LANSING, Mich. — The Michigan Senate on Wednesday unanimously approved Sen. Dale Zorn’s legislation to combat opioid abuse by requiring prescriptions for the drugs to be transmitted from the doctor to the pharmacy electronically.
“This reform is designed to help stop the state’s opioid abuse problem by reducing fraudulent availability of these highly addictive drugs,” said Zorn, R-Ida. “While improving overall patient safety and efficient access to necessary medications, requiring the use of electronic prescriptions would reduce the illegal supply of opioids through fraud and virtually eliminate ‘doctor shopping’ — where someone acquires drugs from several different doctors.”
Senate Bill 248, sponsored by Sen. Ruth Johnson, R-Holly, would require the electronic prescribing of prescription drugs in Michigan by Jan. 1, 2021. If a prescriber could not meet the electronic transmission requirements due to a technological limitation that was not reasonably within their control, they could apply for a waiver from the Michigan Department of Licensing and Regulatory Affairs (LARA).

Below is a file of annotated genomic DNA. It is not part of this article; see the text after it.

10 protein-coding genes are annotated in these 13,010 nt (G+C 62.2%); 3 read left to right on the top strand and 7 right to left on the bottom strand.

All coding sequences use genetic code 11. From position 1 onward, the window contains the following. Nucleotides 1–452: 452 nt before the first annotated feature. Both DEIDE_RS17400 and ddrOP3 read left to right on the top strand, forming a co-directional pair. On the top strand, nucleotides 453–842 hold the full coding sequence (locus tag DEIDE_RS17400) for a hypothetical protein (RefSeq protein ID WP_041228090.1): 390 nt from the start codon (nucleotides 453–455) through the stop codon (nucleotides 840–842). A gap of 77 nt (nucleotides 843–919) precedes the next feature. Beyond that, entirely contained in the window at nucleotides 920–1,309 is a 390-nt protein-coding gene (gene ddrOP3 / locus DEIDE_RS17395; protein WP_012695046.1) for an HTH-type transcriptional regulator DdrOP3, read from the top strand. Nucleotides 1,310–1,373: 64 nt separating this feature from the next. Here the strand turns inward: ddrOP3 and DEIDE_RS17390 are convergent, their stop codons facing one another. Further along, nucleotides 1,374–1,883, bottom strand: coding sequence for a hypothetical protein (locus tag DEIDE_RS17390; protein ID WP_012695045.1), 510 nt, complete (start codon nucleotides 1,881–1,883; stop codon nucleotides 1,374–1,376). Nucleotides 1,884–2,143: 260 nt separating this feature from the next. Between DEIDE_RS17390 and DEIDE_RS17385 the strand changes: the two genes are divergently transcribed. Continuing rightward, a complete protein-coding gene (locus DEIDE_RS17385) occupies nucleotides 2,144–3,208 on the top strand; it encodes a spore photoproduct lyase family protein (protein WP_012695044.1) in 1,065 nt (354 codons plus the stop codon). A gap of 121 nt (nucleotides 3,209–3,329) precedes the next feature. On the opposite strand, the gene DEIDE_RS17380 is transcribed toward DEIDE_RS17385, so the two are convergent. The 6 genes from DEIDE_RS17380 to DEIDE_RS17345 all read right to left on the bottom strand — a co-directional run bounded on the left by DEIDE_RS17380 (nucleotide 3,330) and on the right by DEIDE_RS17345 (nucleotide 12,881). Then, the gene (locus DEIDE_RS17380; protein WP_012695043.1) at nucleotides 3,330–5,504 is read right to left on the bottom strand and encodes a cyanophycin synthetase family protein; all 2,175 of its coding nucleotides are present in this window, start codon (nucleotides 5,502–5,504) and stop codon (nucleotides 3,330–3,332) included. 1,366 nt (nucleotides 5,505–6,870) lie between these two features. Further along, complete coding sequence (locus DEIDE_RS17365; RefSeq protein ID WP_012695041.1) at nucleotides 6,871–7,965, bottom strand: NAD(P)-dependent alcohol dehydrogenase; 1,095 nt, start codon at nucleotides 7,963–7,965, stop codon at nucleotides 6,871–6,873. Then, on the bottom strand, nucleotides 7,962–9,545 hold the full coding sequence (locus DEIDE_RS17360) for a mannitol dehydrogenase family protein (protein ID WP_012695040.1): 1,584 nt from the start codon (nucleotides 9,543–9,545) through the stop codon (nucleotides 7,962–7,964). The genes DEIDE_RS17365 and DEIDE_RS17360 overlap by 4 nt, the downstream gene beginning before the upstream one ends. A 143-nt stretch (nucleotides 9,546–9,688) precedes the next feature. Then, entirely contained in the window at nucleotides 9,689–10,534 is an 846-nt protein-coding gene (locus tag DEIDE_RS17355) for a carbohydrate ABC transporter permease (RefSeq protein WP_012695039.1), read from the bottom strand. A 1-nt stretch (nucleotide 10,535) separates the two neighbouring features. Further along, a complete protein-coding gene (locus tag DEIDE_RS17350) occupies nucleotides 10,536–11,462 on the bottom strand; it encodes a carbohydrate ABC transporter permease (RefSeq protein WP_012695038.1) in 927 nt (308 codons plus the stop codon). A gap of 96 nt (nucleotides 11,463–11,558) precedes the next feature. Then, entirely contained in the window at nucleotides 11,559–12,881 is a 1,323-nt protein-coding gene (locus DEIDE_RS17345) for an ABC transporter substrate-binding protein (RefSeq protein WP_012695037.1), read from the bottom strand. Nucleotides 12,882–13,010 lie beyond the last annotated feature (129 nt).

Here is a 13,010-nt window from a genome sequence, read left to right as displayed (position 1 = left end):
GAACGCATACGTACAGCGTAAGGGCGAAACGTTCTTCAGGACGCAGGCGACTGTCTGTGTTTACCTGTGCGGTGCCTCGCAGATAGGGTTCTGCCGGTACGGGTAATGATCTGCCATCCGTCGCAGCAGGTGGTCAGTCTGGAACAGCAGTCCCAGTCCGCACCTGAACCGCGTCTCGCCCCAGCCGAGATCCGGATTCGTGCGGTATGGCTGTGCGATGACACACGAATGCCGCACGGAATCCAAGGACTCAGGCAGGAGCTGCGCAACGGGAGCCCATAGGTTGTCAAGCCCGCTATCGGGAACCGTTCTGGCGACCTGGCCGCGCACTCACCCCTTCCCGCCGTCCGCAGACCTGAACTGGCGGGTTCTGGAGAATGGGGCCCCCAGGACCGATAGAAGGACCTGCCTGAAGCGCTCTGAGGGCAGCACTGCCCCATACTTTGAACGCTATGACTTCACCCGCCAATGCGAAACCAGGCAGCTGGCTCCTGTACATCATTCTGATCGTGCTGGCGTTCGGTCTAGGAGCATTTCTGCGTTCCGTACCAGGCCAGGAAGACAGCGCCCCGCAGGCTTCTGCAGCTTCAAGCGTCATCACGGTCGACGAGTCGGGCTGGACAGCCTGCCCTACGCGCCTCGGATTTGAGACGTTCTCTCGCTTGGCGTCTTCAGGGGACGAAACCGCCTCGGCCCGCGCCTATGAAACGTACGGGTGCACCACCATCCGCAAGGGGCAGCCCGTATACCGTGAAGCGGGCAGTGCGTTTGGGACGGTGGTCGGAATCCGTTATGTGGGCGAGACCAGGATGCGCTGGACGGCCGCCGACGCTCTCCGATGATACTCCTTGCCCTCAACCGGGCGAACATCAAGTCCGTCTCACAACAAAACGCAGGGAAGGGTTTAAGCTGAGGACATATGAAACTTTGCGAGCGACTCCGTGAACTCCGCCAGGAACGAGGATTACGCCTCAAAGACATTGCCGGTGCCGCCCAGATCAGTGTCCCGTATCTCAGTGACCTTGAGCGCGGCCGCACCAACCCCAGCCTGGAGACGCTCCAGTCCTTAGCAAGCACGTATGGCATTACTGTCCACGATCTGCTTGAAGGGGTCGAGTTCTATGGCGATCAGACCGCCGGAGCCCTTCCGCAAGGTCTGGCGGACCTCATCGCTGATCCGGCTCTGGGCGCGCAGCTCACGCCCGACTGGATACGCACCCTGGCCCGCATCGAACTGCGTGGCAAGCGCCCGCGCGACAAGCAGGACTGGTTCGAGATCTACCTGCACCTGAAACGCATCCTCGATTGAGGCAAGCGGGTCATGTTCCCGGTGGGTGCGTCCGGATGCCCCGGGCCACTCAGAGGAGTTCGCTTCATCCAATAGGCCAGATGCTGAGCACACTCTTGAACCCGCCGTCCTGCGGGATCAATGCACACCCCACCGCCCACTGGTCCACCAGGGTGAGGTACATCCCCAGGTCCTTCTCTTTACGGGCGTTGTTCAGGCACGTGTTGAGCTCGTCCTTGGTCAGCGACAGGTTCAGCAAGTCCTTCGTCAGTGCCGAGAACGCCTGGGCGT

Zorn’s bill, SB 254, would apply to prescriptions for controlled substances containing opioids or benzodiazepines.
Electronic prescribing, or e-prescribing, is the use of a technological system by prescribers to write and transmit a patient’s prescription to a participating pharmacy.
“We have seen the terrible impacts of the opioid epidemic in our state and our local communities,” Zorn said. “It’s time for Michigan to join other states with an e-prescribing requirement for controlled substances to help us stop abusers and drug dealers from using fraudulent prescriptions to get these dangerous drugs.”
According to a Senate Fiscal Agency analysis of the bills, at least 23 states require e-prescribing with certain exemptions.
SBs 248 and 254 now head to the House of Representatives for consideration.